Well! Does this have a chance of passing, in this year of grace? And if it does, will the political fallout be good or bad for the Dems and the Obama Admin? (Remember how the gay marriage boogyman seemed to turn out the RW voters in 2004.)
It should be done, combined with the abolition of Don’t Ask, Don’t Tell. It will cost the Democrats in some places.
I don’t say this as a semi-Republican who hopes to reap the harvest. I am active a church that is arguing for full rights for gays both in government and in our denomination (Presbyterian). I am also vocal from within the Boy Scouts of America that the interpretation that gay adults are automatically considered to be immoral.
On the other hand, having gay marriage on the ballot here in California didn’t stop the state from going to Obama. It might not be as effective a wedge issue as it once was, even if stripping rights from queers remains a popular national passtime.
Not a chance. You have to remember that many of the newly elected Dems came from traditionally more conservative districts. Not to mention the need to have 60 votes to get thru the Senate. Sadly, not a chance.
I hope so, but I doubt it. I suspect that if it does pass, most of the conservative dems in the senate will vote against a filibuster, and then against the bill–so it’ll pass, but they can argue in their districts that they opposed it.
I think it will, however, pass in Obama’s second term. The trend is already visible–social conservatives are getting (in general) older; combine that with a few more years of gay marriage existing and growing a little, and people getting to know that cute couple down the street, seeing the world not fall apart because they can get married, and I think the dynamic will change. Give it 6-8 years, and it’ll seem weird we argued about this stuff so vehemently.
On the other hand…I think THIS generation is going to be the GLB community’s '60’s. It’s very exciting to see how much things are changing. I mean I can remember back in the late 90’s
early 00’s reading about how in the Netherlands it was legal for lesbians and gay men to marry, and being amazed by that. We have come so far!
Not only does he think it will fail, he also is not supporting it.
A big part of DOMA was not just Federal recognition, but also excluding it from the required reciprocity between states of marriage rights. If the DOMA is repealed, then people can get married in MA, move to, say, Texas, then Texas would have to recognize the marriage as well.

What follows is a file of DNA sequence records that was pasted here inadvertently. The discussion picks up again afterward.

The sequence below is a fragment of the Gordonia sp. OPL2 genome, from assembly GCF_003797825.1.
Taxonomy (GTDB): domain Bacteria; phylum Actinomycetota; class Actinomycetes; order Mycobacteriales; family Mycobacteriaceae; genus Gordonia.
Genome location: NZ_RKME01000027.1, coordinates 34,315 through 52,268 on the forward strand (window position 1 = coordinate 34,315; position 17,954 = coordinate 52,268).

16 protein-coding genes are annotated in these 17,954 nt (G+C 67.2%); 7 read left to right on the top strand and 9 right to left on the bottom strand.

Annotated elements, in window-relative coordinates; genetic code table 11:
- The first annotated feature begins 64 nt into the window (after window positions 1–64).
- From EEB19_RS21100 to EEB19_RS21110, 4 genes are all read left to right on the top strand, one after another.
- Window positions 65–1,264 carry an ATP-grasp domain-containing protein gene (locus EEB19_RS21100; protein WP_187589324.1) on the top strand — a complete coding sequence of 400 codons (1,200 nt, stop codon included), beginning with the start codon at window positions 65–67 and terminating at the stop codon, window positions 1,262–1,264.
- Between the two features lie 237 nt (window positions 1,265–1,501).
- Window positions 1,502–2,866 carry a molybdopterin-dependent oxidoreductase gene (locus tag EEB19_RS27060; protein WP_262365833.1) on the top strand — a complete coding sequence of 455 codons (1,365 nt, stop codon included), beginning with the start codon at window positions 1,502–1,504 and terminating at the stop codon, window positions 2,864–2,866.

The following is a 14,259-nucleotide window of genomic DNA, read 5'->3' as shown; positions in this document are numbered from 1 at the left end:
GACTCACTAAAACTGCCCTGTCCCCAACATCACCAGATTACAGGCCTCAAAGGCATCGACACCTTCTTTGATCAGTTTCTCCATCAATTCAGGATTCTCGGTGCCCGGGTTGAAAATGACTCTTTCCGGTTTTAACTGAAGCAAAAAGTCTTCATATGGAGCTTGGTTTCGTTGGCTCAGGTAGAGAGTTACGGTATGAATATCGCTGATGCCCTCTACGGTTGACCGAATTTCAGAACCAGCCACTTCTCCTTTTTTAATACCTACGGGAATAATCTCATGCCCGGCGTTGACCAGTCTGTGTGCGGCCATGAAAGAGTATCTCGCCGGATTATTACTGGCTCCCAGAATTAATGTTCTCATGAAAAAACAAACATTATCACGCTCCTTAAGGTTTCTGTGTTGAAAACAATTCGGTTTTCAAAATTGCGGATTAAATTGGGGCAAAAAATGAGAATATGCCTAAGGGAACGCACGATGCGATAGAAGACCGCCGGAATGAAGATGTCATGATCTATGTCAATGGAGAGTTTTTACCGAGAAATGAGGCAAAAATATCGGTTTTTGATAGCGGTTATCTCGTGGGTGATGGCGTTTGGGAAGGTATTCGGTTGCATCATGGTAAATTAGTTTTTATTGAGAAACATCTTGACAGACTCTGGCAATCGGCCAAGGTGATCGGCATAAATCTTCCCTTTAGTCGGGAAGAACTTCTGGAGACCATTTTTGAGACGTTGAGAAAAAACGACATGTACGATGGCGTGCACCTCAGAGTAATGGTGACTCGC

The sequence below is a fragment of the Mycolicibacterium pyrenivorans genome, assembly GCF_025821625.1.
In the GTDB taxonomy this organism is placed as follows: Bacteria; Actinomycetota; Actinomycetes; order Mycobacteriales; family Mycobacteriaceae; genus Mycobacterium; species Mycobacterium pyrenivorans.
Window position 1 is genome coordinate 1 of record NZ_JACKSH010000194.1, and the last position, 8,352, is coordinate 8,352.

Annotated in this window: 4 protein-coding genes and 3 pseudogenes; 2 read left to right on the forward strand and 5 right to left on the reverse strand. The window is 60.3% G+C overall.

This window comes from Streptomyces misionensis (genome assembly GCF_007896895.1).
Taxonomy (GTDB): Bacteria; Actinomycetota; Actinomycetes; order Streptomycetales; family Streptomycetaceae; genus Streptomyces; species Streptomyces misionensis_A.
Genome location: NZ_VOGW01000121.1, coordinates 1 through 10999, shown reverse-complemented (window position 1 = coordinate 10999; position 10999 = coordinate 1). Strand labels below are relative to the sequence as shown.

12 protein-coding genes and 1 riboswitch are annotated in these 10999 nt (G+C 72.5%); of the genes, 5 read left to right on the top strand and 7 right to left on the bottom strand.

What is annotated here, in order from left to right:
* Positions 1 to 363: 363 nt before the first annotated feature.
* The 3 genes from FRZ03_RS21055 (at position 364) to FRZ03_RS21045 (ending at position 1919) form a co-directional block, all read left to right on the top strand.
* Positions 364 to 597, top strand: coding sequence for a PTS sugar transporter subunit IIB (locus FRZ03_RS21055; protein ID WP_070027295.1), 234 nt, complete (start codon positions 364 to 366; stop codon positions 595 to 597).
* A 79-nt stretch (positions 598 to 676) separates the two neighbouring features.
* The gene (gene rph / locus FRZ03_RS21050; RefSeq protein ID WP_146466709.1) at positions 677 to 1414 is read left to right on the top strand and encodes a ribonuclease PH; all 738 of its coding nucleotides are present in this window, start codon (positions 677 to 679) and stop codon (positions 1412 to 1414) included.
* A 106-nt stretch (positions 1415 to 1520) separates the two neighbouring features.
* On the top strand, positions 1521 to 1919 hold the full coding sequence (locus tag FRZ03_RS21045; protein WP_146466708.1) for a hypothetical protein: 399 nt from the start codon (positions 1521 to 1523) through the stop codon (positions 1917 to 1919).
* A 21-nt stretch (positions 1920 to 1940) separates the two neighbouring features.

Based on what, exactly? I know you’re not going to say “the Full Faith and Credit Clause,” because that would imply an ignorance of the rule enunciated in Pacific Employers Ins. Co. v. Industrial Accident Commission, 306 U. S. 493 (1939).
Well in theory because he is an intelligent reasonable person who can differentiate between his personal beliefs and the good of others who do not share his beliefs.
If through some miracle this made it through the house and the senate I doubt he would veto it.
To be clear on Barney Frank not supporting the bill. He said nothing to indicate he wouldn’t vote for it. He has only stated he isn’t going to put his time or political clout behind pushing it through because his time can be better spent on other issues.
I would love to see this bill pass. Wouldn’t bet on it though.
True. Although right now, the Dems have a cloture-proof majority in the Senate and a comfortable majority in the House. If it won’t pass, it’s hard for me to place all the blame on the evil Republicans.
Still, I grant that of the two parties, you’ll find more opponents to the bill amongst R’s than D’s, and that opposition is wrong-headed.
It’s difficult to pin down exactly what Obama thinks about gay marriage. He’s on record as saying that he personally opposes it, but he’s also on record as opposing California’s Prop. 8. I don’t know what that would mean if this bill somehow passed Congress and landed on his desk. I doubt that we’re going to find out any time soon.
I wouldn’t rule it out, but I doubt it. The Democrats aren’t going to have nearly the congressional numbers in Obama’s second term that they have now. If you think they can’t get shit done now (and they apparently can’t), just wait until 2012 and beyond. Obama is going to be crippled in his second term.
I find the difficulty in understanding this position itself difficult to understand. Consider: I think everyone should accept Jesus into their lives and become Anglican. But I’m dead set against trammelling with anyone’s beliefs by force of law.
Likewise, Barack and Michelle Obama personally hold the marriage is properly contracted between one man and one woman. But they don’t believe that how they feel should be imposed on other people by force of law.
It’s a distinction between freedom and statism. You have a right to do what you see fit, subject to its causing no harm to others. And how I might feel about the issue should not be the grounds for a law that infringes on your rights.